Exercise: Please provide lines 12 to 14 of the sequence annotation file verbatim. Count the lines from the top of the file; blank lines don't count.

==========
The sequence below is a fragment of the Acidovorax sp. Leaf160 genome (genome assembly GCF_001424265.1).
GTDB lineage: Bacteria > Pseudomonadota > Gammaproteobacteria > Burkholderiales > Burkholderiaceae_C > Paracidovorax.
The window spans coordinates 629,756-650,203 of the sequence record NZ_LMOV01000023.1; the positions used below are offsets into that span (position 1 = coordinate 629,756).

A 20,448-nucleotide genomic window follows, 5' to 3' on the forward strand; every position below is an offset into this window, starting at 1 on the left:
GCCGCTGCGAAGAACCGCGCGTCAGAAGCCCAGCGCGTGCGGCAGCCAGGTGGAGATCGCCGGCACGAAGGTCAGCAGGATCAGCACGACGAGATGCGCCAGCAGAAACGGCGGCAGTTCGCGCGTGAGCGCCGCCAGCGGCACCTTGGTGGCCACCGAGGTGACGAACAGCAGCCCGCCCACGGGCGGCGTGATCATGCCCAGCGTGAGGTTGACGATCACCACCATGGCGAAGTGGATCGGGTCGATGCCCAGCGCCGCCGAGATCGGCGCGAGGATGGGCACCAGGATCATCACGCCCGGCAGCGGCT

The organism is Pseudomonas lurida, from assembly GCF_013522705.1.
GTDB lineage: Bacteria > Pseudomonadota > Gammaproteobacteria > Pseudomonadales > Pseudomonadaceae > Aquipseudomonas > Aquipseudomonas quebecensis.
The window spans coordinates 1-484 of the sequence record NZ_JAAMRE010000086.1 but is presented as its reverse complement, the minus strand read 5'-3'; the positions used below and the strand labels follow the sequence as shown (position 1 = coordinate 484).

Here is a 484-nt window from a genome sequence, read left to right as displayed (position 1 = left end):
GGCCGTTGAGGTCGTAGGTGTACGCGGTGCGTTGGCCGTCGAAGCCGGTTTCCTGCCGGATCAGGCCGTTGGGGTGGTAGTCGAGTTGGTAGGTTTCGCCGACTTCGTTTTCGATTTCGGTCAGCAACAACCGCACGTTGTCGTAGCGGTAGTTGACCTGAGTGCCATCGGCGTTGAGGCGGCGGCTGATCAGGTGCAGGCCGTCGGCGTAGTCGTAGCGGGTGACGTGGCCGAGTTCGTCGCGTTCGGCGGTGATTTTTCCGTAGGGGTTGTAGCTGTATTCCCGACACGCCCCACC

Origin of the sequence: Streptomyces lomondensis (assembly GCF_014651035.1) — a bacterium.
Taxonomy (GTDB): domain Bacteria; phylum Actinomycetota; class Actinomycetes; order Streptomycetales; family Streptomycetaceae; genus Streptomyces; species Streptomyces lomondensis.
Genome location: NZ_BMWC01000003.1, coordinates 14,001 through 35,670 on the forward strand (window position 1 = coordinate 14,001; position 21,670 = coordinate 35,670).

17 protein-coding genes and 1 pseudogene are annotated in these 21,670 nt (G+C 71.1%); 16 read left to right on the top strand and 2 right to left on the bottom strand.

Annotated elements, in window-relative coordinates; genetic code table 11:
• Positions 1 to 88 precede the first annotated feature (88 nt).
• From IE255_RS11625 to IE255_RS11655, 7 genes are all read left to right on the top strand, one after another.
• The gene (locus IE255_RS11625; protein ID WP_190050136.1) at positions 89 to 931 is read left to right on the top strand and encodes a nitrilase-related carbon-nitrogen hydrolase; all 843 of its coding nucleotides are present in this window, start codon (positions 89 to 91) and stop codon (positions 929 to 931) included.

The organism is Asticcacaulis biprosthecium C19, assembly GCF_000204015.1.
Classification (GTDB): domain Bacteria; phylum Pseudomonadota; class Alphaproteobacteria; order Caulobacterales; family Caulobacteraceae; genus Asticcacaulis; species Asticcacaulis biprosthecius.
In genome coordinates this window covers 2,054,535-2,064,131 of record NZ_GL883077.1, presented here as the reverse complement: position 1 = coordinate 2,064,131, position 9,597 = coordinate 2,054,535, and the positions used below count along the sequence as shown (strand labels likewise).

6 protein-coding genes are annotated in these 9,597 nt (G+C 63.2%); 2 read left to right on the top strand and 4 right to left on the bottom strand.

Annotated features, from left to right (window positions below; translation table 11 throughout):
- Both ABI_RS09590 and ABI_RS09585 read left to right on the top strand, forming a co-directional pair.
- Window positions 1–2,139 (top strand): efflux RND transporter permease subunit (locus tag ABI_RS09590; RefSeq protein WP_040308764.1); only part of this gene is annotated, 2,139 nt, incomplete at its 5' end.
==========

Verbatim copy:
Taxonomy (GTDB): domain Bacteria; phylum Actinomycetota; class Actinomycetes; order Streptomycetales; family Streptomycetaceae; genus Streptomyces; species Streptomyces lomondensis.
Genome location: NZ_BMWC01000003.1, coordinates 14,001 through 35,670 on the forward strand (window position 1 = coordinate 14,001; position 21,670 = coordinate 35,670).

17 protein-coding genes and 1 pseudogene are annotated in these 21,670 nt (G+C 71.1%); 16 read left to right on the top strand and 2 right to left on the bottom strand.